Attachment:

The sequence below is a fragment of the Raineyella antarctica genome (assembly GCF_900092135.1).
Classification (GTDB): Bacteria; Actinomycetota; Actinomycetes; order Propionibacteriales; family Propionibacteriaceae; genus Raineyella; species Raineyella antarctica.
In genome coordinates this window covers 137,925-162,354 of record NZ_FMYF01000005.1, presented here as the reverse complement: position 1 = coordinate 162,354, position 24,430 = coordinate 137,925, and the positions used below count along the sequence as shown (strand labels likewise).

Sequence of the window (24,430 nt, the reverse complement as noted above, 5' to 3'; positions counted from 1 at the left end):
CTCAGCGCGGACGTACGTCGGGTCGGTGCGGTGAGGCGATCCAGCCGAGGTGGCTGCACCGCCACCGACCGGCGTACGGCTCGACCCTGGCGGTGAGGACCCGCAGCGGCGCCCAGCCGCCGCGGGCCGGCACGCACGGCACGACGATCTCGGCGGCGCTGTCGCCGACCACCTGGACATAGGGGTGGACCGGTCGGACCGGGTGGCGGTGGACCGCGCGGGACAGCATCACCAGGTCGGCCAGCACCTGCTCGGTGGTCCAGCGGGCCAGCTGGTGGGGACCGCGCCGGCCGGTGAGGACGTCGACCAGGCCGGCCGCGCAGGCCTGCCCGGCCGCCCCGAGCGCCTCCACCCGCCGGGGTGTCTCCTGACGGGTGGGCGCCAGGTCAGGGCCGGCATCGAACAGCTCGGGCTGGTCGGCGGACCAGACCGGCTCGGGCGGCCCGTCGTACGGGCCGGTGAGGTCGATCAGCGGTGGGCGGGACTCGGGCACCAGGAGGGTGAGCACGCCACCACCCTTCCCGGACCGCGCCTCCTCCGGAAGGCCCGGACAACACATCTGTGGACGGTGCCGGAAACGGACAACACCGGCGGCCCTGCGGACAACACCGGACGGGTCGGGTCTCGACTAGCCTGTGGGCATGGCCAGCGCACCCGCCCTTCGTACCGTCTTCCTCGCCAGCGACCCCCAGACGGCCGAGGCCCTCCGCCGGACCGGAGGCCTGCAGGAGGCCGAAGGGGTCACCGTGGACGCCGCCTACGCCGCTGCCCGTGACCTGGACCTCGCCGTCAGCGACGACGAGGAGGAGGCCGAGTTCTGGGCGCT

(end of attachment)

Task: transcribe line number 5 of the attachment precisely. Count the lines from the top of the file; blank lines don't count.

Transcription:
CTCAGCGCGGACGTACGTCGGGTCGGTGCGGTGAGGCGATCCAGCCGAGGTGGCTGCACCGCCACCGACCGGCGTACGGCTCGACCCTGGCGGTGAGGACCCGCAGCGGCGCCCAGCCGCCGCGGGCCGGCACGCACGGCACGACGATCTCGGCGGCGCTGTCGCCGACCACCTGGACATAGGGGTGGACCGGTCGGACCGGGTGGCGGTGGACCGCGCGGGACAGCATCACCAGGTCGGCCAGCACCTGCTCGGTGGTCCAGCGGGCCAGCTGGTGGGGACCGCGCCGGCCGGTGAGGACGTCGACCAGGCCGGCCGCGCAGGCCTGCCCGGCCGCCCCGAGCGCCTCCACCCGCCGGGGTGTCTCCTGACGGGTGGGCGCCAGGTCAGGGCCGGCATCGAACAGCTCGGGCTGGTCGGCGGACCAGACCGGCTCGGGCGGCCCGTCGTACGGGCCGGTGAGGTCGATCAGCGGTGGGCGGGACTCGGGCACCAGGAGGGTGAGCACGCCACCACCCTTCCCGGACCGCGCCTCCTCCGGAAGGCCCGGACAACACATCTGTGGACGGTGCCGGAAACGGACAACACCGGCGGCCCTGCGGACAACACCGGACGGGTCGGGTCTCGACTAGCCTGTGGGCATGGCCAGCGCACCCGCCCTTCGTACCGTCTTCCTCGCCAGCGACCCCCAGACGGCCGAGGCCCTCCGCCGGACCGGAGGCCTGCAGGAGGCCGAAGGGGTCACCGTGGACGCCGCCTACGCCGCTGCCCGTGACCTGGACCTCGCCGTCAGCGACGACGAGGAGGAGGCCGAGTTCTGGGCGCT